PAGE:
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I wonder what the steps for encoding a qubit in a certain basis are (you can give your answer in terms of the standard basis for simplicity). Example and a little explanation about steps would be great.

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I wonder what the steps for encoding a qubit in a certain basis are (you can give your answer in terms of the standard basis for simplicity). Example and a little explanation about steps would be great.

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I think there's some confusion here, so I'll try to explain the principle of QKD (Quantum Key Distribution) instead.

Say Alice and Bob want to communicate in a secure fashion using symmetric encryption. To do so, they require a shared secret, a key. One of them generates it and he must somehow get it to the other person without an eavesdropper, say Eve, finding out the key.

Alice generates the key, a binary string of length $n$ (probably a random string): $k = b_n b_{n-1} \ldots b_1$.

Alice chooses $n$ bases: $\forall i \in \{1, \ldots, n\}, B_i \in \{X,Z\}$. Here, $X$ and $Z$ denote the respective Pauli gates, in matrix form $X = \begin{pmatrix} 0 & 1 \\ 1 & 0 \end{pmatrix}$ and $Z = \begin{pmatrix} 1 & 0 \\ 0 & -1 \end{pmatrix}$.

Bob also chooses $n$ bases: $\forall i \in \{1, \ldots, n\}, \widetilde{B_i} \in \{X,Z\}$.

Alice sends over the key bit by bit over a quantum channel. If she chose the computational basis, she sends a qubit in state $\left| 0 \right>$ for a classical bit in state $0$ and a qubit in state $\left| 1 \right>$ for a classical bit in state $1$. If she choses basis $X$, she sends a qubit in state $\left| + \right>$ for a classical bit in state $0$ and a qubit in state $\left| - \right>$ for a classical bit in state $1$.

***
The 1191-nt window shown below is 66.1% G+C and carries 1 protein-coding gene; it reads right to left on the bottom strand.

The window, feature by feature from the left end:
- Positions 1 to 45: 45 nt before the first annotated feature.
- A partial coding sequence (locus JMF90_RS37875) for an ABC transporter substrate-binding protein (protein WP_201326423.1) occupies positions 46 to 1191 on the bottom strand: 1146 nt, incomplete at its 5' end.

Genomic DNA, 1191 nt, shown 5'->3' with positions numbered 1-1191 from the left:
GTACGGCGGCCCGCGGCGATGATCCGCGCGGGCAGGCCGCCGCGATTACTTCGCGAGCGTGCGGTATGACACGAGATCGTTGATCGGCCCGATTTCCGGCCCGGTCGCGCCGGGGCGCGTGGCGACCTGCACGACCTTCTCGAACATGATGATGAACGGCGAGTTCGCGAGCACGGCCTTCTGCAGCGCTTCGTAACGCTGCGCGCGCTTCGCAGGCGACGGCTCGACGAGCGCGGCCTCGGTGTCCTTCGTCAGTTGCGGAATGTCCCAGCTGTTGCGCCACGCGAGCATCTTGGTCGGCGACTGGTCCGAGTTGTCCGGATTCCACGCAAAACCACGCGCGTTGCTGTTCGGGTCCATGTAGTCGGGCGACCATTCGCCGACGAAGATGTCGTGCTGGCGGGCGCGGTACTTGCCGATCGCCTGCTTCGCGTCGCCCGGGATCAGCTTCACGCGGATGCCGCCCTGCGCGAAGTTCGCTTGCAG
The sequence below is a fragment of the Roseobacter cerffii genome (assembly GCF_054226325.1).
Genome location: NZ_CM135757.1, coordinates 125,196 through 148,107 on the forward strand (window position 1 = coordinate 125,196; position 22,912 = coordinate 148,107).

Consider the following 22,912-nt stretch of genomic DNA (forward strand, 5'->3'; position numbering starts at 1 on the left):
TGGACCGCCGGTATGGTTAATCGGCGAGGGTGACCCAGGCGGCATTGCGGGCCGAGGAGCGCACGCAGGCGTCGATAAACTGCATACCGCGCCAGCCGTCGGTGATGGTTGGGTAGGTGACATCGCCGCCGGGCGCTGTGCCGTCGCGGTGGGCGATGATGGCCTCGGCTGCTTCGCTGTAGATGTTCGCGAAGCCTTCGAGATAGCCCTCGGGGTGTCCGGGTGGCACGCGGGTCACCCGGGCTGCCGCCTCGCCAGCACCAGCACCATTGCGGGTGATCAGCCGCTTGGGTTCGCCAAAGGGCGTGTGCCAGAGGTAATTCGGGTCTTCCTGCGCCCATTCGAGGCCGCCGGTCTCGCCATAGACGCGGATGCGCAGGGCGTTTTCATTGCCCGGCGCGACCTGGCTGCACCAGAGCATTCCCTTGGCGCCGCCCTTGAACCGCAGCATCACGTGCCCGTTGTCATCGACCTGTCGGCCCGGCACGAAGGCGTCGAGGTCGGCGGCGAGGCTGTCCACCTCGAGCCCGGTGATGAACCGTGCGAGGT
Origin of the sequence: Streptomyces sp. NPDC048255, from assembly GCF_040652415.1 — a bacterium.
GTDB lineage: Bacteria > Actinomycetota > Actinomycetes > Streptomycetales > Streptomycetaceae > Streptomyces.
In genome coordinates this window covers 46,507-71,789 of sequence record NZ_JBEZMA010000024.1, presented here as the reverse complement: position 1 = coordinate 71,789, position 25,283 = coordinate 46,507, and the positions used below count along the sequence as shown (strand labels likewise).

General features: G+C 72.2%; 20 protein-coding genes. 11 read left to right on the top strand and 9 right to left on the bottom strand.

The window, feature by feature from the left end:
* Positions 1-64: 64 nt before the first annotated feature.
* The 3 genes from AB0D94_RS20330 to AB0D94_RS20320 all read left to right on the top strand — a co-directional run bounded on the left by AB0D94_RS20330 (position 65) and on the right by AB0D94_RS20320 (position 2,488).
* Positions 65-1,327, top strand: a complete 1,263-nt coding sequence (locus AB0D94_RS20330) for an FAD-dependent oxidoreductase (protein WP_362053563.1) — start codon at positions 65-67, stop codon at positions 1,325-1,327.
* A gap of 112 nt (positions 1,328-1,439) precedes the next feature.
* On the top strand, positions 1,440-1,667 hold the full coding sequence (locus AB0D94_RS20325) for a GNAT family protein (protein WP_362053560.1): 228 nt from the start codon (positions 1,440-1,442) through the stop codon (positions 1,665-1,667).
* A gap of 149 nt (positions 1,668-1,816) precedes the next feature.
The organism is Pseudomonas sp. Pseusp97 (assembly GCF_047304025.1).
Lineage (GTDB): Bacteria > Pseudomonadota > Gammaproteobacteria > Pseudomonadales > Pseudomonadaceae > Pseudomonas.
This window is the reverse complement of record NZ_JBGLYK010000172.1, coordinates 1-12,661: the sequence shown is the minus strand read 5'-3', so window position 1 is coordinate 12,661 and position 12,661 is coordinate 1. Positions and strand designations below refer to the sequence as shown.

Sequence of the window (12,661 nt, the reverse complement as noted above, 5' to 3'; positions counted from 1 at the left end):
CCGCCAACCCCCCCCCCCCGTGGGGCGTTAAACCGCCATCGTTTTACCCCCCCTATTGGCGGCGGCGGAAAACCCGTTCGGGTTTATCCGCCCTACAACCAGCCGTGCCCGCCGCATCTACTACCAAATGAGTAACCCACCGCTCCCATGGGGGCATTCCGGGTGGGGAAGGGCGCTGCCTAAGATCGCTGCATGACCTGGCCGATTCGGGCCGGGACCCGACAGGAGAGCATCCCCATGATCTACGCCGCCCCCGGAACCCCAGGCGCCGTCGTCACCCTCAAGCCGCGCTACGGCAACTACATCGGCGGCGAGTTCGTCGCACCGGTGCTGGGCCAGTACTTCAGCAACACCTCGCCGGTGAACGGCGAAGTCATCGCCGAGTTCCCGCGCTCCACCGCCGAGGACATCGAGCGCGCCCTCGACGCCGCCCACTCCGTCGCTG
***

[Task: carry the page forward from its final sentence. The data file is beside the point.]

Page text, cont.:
Bob receives the qubits and measures them in the bases he chose beforehand, obtaining the eigenvalues $+1$ or $-1$ as measurement results, which he equates to $0$ or $1$ in classical terms.

Both Alice and Bob publicly announce the bases they have chosen, allowing them to sift through them and keep only those where they chose the same bases. They are left with $m \leq n$ bases.

Alice and Bob have obtained a key of length $m$ by keeping only the bits where they chose the same basis.

But what if Eve is eavesdropping? She can do the same thing as Bob, choose $n$ bases, intercept and measure the qubits. When Alice and Bob have chosen the same basis, two cases can happen:

- She gets lucky and chooses the same basis as both Alice and Bob. In this case, she has intercepted one bit correctly and undetected.
- She chooses another basis. In this case, upon measuring the state of the qubit, she causes it to collapse into one of the basis' eigenstates, but they are a superposition of the correct basis' eigenstates. This means that when Bob measures it, there's a chance he'll measure a different value than what Alice sent.

The first case isn't really a problem: unless she gets very lucky and chooses the same bases as Alice and Bob when they match up, she doesn't intercept the entire key.

The second case means that Alice and Bob have one piece of good news and one piece of bad news. The piece of bad news is that their supposedly shared secret isn't in fact the same, since Alice messed with it and changed what Bob should have measured. The good news is that they can check over a public channel for a subset of the bits which *should* be the same whether they actually *are* the same. If not, they know someone tampered with their channel and that they haven't exchanged the key correctly.

What do you mean by "encode" in this context? – Sanchayan Dutta – 2018-11-21T09:24:00.837

I mean encoding as in cryptography. Let's say I want to send you a qubit which is in state |1>, you and I have agreed to use standard basis for encryption, so that if someone intercepts the qubit I sent you he/she will see something else other than this qubit being in the state |1>. But when the qubit gets to you, you will measure it in standard basis and will get |1>. – Archil Zhvania – 2018-11-21T09:30:51.433

3That's not how cryptography works. If Alice and Bob have agreed a basis, either (i) this is secret between them. Then there's not need for key distribution because they already have a shared secret key, or (ii) this was a public decision which Eve can also know, and she can measure in that basis and not be detected. – DaftWullie – 2018-11-21T10:42:41.860